The cells that produce myelin in the brain and spinal cord, called oligodendrocytes, may play an active role in the onset or progression of multiple sclerosis (MS), according to a study combining data from MS mouse models and the human brain.
This discovery supports the idea that in the context of MS, oligodendrocytes could act similarly to immune cells, a finding that may underpin new therapies targeted to these cells, rather than only to the immune system.
The study, “Disease-specific oligodendrocyte lineage cells arise in multiple sclerosis,” was published in the journal Nature Medicine.
Oligodendrocytes are one of the most abundant cell types of the central nervous system (brain and spinal cord), and the ones responsible for producing the myelin sheaths that insulate nerve fibers and allow electrical impulses to be quickly transmitted.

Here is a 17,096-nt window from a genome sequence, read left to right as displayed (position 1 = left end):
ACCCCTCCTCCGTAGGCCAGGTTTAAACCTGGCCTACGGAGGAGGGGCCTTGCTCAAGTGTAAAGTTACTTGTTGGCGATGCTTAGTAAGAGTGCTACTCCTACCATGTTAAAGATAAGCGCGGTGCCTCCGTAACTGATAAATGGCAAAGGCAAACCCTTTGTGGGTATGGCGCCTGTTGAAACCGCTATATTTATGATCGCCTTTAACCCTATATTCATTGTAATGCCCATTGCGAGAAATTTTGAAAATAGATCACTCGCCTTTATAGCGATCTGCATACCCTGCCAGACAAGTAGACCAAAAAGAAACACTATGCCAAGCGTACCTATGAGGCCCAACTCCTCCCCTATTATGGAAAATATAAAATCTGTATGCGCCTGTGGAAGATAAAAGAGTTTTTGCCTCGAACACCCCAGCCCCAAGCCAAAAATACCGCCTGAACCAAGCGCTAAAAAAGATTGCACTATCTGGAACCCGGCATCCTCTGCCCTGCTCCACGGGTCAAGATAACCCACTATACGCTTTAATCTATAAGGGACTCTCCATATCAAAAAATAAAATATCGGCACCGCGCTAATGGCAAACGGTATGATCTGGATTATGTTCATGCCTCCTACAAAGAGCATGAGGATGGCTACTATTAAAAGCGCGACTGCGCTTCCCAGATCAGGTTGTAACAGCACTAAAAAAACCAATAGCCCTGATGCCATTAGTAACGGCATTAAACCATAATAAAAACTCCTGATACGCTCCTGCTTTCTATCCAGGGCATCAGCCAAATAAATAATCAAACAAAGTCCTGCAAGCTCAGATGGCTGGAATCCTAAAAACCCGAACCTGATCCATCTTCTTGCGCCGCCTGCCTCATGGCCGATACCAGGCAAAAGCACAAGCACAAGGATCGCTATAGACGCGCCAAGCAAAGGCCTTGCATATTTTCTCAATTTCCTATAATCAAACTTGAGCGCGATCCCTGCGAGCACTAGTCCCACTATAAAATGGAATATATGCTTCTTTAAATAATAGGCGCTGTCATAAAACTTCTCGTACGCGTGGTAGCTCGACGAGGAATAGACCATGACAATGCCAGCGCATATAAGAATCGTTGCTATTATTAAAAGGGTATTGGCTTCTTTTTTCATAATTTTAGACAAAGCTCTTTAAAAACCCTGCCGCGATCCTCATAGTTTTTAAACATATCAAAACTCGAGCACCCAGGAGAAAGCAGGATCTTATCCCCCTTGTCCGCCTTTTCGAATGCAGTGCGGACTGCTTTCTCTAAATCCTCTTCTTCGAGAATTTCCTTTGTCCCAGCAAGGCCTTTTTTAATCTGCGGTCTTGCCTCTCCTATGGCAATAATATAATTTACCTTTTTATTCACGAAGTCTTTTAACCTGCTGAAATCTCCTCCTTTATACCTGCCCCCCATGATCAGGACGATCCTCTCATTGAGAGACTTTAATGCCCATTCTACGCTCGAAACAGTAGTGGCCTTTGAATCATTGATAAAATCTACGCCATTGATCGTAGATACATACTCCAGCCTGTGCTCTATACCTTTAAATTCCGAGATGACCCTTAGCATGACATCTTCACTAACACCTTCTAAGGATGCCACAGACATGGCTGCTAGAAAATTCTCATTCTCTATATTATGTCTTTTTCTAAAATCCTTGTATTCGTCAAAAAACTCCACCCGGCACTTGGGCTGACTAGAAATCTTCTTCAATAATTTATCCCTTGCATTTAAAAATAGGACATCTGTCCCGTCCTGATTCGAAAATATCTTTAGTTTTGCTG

A team led by researchers at the Karolinska Institutet in Sweden have now found that oligodendrocytes, besides being producers of myelin, might be important players in the development of neurological diseases like MS.
Researchers took an in-depth look at the profile of active and silenced genes in spinal cord oligodendrocytes of MS mouse models — namely the experimental autoimmune encephalomyelitis (EAE) model that mimics several aspects of MS.
They analyzed the patterns of gene expression using a recent technique called single-cell RNA sequencing, which delivers a snapshot of the genetic activity of individual cells, providing scientists with clues about their properties and functions.
Researchers saw that when MS-like disease was induced in mice, a group of oligodendrocytes and their precursor cells appeared, which had a unique pattern of gene expression. Specifically, they shared properties with cells belonging to the immune system.
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